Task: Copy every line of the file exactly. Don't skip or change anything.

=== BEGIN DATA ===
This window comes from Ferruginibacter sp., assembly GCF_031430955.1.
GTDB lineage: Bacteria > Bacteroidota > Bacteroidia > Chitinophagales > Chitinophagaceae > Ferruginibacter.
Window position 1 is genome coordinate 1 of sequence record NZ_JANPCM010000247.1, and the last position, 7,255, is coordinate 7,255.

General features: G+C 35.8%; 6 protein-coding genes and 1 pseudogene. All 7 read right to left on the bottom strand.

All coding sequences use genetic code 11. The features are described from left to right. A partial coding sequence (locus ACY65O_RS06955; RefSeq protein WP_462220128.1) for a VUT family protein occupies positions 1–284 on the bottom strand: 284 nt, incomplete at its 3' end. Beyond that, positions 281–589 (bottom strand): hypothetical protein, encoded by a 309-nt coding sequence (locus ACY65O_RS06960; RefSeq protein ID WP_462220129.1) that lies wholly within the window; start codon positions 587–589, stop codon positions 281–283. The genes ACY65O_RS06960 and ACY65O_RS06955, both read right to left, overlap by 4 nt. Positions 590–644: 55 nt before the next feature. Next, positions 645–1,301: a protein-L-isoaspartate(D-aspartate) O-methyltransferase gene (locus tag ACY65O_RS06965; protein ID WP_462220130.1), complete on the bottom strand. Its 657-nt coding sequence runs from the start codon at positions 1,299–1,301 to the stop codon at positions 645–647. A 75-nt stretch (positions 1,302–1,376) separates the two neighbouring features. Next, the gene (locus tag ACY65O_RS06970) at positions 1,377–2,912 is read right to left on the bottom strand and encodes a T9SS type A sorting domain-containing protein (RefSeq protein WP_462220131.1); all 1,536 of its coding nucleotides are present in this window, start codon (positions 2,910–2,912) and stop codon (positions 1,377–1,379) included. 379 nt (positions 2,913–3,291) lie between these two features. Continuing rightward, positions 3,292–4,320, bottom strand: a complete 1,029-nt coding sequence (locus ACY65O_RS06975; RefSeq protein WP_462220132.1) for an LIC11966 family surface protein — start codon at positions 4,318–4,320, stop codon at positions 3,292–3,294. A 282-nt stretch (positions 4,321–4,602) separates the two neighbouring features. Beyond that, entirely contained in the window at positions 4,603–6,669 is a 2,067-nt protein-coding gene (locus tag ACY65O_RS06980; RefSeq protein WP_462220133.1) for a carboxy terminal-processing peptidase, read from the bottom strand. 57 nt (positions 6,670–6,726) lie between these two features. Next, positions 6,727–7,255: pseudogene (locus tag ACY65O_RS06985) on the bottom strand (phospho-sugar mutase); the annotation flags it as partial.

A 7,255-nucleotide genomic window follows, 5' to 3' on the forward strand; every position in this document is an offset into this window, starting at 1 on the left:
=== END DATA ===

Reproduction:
This window comes from Ferruginibacter sp., assembly GCF_031430955.1.
GTDB lineage: Bacteria > Bacteroidota > Bacteroidia > Chitinophagales > Chitinophagaceae > Ferruginibacter.
Window position 1 is genome coordinate 1 of sequence record NZ_JANPCM010000247.1, and the last position, 7,255, is coordinate 7,255.

General features: G+C 35.8%; 6 protein-coding genes and 1 pseudogene. All 7 read right to left on the bottom strand.

All coding sequences use genetic code 11. The features are described from left to right. A partial coding sequence (locus ACY65O_RS06955; RefSeq protein WP_462220128.1) for a VUT family protein occupies positions 1–284 on the bottom strand: 284 nt, incomplete at its 3' end. Beyond that, positions 281–589 (bottom strand): hypothetical protein, encoded by a 309-nt coding sequence (locus ACY65O_RS06960; RefSeq protein ID WP_462220129.1) that lies wholly within the window; start codon positions 587–589, stop codon positions 281–283. The genes ACY65O_RS06960 and ACY65O_RS06955, both read right to left, overlap by 4 nt. Positions 590–644: 55 nt before the next feature. Next, positions 645–1,301: a protein-L-isoaspartate(D-aspartate) O-methyltransferase gene (locus tag ACY65O_RS06965; protein ID WP_462220130.1), complete on the bottom strand. Its 657-nt coding sequence runs from the start codon at positions 1,299–1,301 to the stop codon at positions 645–647. A 75-nt stretch (positions 1,302–1,376) separates the two neighbouring features. Next, the gene (locus tag ACY65O_RS06970) at positions 1,377–2,912 is read right to left on the bottom strand and encodes a T9SS type A sorting domain-containing protein (RefSeq protein WP_462220131.1); all 1,536 of its coding nucleotides are present in this window, start codon (positions 2,910–2,912) and stop codon (positions 1,377–1,379) included. 379 nt (positions 2,913–3,291) lie between these two features. Continuing rightward, positions 3,292–4,320, bottom strand: a complete 1,029-nt coding sequence (locus ACY65O_RS06975; RefSeq protein WP_462220132.1) for an LIC11966 family surface protein — start codon at positions 4,318–4,320, stop codon at positions 3,292–3,294. A 282-nt stretch (positions 4,321–4,602) separates the two neighbouring features. Beyond that, entirely contained in the window at positions 4,603–6,669 is a 2,067-nt protein-coding gene (locus tag ACY65O_RS06980; RefSeq protein WP_462220133.1) for a carboxy terminal-processing peptidase, read from the bottom strand. 57 nt (positions 6,670–6,726) lie between these two features. Next, positions 6,727–7,255: pseudogene (locus tag ACY65O_RS06985) on the bottom strand (phospho-sugar mutase); the annotation flags it as partial.

A 7,255-nucleotide genomic window follows, 5' to 3' on the forward strand; every position in this document is an offset into this window, starting at 1 on the left: